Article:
Just chill and wait a while. It should take off within a couple of days. Meads ferment slowly anyways.

Welcome to the club !

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Old 05-01-2011, 07:29 PM   #4
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Thank you both so much!.. This is a big relief.. I almost thought I flushed some mead and money down the drain.

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Old 05-01-2011, 08:52 PM   #5
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You're cool, bikerverde. Fill the airlock like the previous posters said, and put it away for a *long* time... I had one mead sit in primary for 18 months before it started tasting amazing.

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Old 05-01-2011, 09:15 PM   #6
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Some thoughts on 1&3 (but the main point is that, like the others said, it'll be fine)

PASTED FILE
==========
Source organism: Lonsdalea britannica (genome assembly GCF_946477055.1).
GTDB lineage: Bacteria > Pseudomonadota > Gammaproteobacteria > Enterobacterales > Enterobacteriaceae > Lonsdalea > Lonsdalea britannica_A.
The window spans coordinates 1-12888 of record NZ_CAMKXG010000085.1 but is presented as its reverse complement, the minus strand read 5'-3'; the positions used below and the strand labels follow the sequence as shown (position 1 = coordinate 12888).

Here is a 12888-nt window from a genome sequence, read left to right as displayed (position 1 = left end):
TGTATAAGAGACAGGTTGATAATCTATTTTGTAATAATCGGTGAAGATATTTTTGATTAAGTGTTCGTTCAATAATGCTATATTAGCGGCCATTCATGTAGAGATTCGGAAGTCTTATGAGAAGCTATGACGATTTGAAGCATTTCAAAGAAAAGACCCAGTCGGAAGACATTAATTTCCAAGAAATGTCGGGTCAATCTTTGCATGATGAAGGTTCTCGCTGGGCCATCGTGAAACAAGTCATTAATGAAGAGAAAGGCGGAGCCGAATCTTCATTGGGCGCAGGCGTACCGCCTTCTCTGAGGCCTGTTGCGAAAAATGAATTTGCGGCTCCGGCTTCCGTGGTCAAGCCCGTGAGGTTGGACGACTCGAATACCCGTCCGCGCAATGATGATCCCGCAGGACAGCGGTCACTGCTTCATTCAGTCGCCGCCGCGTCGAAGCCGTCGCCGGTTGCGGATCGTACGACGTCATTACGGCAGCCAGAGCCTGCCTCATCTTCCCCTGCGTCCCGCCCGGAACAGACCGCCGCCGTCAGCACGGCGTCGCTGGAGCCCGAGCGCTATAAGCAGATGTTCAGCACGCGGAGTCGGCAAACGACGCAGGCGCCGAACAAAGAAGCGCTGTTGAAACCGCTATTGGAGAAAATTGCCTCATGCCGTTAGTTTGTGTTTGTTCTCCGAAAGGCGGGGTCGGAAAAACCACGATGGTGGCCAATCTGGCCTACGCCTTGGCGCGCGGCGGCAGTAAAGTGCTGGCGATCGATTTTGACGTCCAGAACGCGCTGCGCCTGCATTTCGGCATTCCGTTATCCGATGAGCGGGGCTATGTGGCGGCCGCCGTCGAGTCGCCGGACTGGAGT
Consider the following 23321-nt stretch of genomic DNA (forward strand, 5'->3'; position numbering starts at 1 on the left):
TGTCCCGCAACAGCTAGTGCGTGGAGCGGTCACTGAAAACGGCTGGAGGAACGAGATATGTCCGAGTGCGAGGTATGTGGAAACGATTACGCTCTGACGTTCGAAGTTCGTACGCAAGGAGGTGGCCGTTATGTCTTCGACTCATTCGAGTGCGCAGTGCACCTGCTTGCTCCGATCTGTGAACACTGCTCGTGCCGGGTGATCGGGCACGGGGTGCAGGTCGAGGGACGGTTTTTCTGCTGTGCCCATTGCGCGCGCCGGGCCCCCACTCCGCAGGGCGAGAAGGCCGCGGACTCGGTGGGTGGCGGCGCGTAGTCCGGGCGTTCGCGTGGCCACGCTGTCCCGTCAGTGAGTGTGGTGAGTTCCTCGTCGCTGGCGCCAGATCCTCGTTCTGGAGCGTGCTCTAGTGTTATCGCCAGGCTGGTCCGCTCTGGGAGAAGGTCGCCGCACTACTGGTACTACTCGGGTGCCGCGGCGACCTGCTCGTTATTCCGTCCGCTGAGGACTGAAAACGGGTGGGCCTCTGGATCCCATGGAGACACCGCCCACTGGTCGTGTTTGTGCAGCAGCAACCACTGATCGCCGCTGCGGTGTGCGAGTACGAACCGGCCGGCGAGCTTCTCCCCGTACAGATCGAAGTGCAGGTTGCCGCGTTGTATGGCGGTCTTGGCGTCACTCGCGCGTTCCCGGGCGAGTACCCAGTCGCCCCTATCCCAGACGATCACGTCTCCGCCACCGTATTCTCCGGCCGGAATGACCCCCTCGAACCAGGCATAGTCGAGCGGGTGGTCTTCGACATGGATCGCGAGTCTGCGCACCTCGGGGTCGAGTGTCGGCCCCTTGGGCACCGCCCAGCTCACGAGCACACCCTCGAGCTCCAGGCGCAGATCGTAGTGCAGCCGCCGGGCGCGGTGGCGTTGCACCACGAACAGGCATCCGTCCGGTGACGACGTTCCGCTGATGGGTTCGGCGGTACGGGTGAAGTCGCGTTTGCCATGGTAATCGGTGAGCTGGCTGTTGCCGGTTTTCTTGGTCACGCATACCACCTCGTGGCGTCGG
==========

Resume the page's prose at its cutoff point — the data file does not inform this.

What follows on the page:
1- Some of the reason distilled water is used, is because it creates a base line water. So no matter where you are, the water's going to be the same. Using tap water may be slightly different due to mineral content. (City A's water is different than city B's water), and this could result in minor differences in tastes. Not bad, just potentially different.

The primary reason for this difference in taste is if your water tastes bad when you try drinking it from the tap. (Sulfury, or too chlorinated for example.) If you normally drink from the tap, you should be fine. If you think your tap water smells like rotten eggs, use distilled.

Even then, with the yeast soak, as long as your water isn't highly chlorinated (which has the potential of killing some yeast) you'll be fine (so don't use pool water). If you're using water directly from a mountain stream, you'll probably want to avoid it since it could have it's own yeast/bacterial growths.